Figure 1.

Diagnostic algorithm for patients suspected of VITT. Recommended diagnostic algorithm for patient presenting with signs and symptoms of VITT. *Symptoms may include: headache, visual disturbances, fever, hemiparesis, abdominal pain, dyspnea, and limb swelling/pain. §Anti-PF4 ELISA testing plus serotonin-release assay for confirmation of VITT diagnosis; if studies are negative, but clinical suspicion high, avoid heparin products. IVIG as sole therapy for thrombosis should be considered only if anticoagulation contraindicated.

Figure 1.

Diagnostic algorithm for patients suspected of VITT. Recommended diagnostic algorithm for patient presenting with signs and symptoms of VITT. *Symptoms may include: headache, visual disturbances, fever, hemiparesis, abdominal pain, dyspnea, and limb swelling/pain. §Anti-PF4 ELISA testing plus serotonin-release assay for confirmation of VITT diagnosis; if studies are negative, but clinical suspicion high, avoid heparin products. IVIG as sole therapy for thrombosis should be considered only if anticoagulation contraindicated.

If imaging studies reveal thrombosis, we recommend hospitalization, initiation of treatment with nonheparin anticoagulants and avoidance of platelet transfusions. A significant proportion of these patients also have intracerebral hemorrhage, however, which can complicate initial management. Although current neurosurgical guidelines recommend anticoagulation in those with intracranial hemorrhage,36,37  anticoagulation decisions in this setting should be individualized and occur in collaboration with neurological or neurosurgical specialists. Adjunctive therapies for management of severe VITT thromboses include treatments used for refractory HITT, such as IVIG,38,39  plasma exchange,40,41  and mechanical thrombectomy.42,43  For bleeding complications, we suggest IVIG and/or prednisone to improve platelet counts and cryoprecipitate and/or fresh frozen plasma for correction of coagulopathy. Case reports also indicate that patients may present with thrombocytopenia, coagulopathy, and anti-PF4 antibody positivity, but without thrombosis,44  in which case, patients should be managed similarly as patients with thrombosis using nonheparin anticoagulants until platelet counts and coagulopathy resolve. Once patients recover, we recommend continuing oral anticoagulation for a minimum of 3 months.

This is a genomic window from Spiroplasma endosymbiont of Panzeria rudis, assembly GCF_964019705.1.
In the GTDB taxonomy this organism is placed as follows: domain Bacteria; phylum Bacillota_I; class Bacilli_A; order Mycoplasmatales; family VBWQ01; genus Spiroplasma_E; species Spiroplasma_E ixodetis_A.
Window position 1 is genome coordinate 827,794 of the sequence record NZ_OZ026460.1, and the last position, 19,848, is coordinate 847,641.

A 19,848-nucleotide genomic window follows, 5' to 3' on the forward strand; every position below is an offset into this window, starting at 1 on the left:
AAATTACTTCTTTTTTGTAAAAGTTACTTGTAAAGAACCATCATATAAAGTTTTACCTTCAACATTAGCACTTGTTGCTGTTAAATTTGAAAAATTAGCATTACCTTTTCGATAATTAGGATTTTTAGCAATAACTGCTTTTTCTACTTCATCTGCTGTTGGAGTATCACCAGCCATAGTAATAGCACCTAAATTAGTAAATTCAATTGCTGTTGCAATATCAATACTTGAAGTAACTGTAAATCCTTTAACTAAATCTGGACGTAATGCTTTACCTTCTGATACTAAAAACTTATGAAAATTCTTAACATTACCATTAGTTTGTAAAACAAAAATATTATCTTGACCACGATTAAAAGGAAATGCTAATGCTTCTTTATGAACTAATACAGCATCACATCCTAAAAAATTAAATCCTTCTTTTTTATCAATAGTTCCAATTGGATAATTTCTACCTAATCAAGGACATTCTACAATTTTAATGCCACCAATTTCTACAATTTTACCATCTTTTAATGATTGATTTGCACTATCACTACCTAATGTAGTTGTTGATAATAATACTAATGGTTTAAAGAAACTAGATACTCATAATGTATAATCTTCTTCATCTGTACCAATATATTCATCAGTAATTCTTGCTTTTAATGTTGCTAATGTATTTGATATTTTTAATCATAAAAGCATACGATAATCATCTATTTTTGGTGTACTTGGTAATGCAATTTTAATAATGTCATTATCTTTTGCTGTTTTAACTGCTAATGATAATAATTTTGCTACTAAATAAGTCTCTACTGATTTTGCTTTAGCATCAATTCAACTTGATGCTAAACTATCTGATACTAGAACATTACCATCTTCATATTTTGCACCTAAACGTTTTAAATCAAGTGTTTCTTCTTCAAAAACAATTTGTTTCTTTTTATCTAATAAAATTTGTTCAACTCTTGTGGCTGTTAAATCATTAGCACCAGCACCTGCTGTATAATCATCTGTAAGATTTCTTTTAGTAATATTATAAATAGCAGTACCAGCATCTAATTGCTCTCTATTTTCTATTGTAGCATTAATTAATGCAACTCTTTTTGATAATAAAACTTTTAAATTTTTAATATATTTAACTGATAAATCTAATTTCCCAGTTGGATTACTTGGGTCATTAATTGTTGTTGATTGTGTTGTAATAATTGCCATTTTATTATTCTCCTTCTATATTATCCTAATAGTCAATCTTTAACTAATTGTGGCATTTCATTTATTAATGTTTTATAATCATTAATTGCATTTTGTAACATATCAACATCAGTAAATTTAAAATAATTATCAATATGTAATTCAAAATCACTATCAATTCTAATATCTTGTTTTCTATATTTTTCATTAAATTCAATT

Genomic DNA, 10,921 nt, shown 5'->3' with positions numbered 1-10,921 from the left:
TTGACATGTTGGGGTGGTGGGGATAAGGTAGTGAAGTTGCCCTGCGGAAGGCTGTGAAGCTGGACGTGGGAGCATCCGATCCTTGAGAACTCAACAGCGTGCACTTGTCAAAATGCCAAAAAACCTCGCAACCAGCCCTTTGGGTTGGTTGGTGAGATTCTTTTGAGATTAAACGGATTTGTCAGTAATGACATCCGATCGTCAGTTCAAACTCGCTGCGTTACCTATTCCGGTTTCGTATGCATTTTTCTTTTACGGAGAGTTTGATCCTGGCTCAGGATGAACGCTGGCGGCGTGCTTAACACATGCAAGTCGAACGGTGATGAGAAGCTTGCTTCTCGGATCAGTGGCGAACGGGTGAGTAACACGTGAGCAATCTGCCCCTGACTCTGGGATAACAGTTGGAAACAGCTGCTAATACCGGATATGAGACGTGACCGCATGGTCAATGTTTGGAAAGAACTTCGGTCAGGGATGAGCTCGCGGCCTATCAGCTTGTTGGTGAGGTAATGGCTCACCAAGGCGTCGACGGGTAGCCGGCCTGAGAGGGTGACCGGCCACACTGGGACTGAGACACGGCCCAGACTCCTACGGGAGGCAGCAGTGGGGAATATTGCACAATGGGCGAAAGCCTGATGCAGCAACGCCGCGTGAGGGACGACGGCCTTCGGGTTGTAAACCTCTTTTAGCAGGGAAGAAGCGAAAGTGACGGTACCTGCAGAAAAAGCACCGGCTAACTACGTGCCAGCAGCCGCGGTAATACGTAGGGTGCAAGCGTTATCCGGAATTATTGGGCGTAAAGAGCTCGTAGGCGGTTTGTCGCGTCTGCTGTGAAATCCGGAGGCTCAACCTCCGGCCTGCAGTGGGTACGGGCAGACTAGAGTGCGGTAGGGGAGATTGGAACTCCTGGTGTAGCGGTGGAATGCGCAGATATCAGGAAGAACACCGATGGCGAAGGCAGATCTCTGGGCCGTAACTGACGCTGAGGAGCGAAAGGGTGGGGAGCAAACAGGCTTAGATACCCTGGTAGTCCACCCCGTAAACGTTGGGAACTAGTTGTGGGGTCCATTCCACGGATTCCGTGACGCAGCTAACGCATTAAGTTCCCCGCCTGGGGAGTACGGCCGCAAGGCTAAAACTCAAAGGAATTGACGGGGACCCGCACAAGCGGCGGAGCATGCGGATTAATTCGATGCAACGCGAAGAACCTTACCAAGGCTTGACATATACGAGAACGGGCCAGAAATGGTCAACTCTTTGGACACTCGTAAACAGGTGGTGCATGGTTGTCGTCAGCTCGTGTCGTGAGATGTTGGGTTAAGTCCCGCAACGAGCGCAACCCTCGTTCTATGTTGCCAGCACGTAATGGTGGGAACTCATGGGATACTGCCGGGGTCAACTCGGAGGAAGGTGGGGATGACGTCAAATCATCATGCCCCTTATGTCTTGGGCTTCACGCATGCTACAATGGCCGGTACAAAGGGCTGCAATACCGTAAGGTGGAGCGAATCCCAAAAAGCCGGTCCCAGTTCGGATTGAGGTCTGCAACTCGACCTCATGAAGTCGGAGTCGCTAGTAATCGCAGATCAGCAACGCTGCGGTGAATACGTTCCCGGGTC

For additional guidance on diagnosis and management, the reader is referred to recent guidelines based on expert opinions from the American Society of Hematology,45  the International Society on Thrombosis and Haemostasis,46  and the British Society for Haematology.47 

We concede that the knowledge base informing this review is currently limited; emerging data may shift our current understanding and there remain many more unknowns than knowns. We still do not have clarity on the incidence of disease and impact of age, sex, and race, as surveillance systems are passive, and many cases are likely unreported. Whether the class effects and differences seen in VITT incidence associated with AZ and J&J vaccines are related to the DNA cargo, contaminants, or the adenovirus vector itself is also unknown at this time. A number of questions remain about PF4’s causative role in the immune response and identification of biomarkers and/or genetic susceptibility that could portend thrombotic risk. Finally, there remain uncertainties regarding management and long-term outcomes: how long should patients be treated with anticoagulation, are future adenoviral-based vaccines or therapies contraindicated, and should VITT patients avoid heparin in their future?

Despite these unknowns, our knowledge of this disease has progressed at a remarkable pace. With increased disease awareness and recognition of this syndrome by providers and the public alike, future cases should help refine our clinical understanding and improve clinical outcomes.

Contribution: G.M.A. and T.L.O. wrote and reviewed the manuscript.

Conflict-of-interest disclosure: G.M.A. serves as a consultant for AstraZeneca and Novartis. T.L.O. declares no competing financial interests.

Correspondence: Gowthami M. Arepally, Division of Hematology, Duke University Medical Center, Box 3486, Room 356A Alex H. Sands Bldg, Research Dr, Durham, NC 27710; e-mail: arepa001@mc.duke.edu.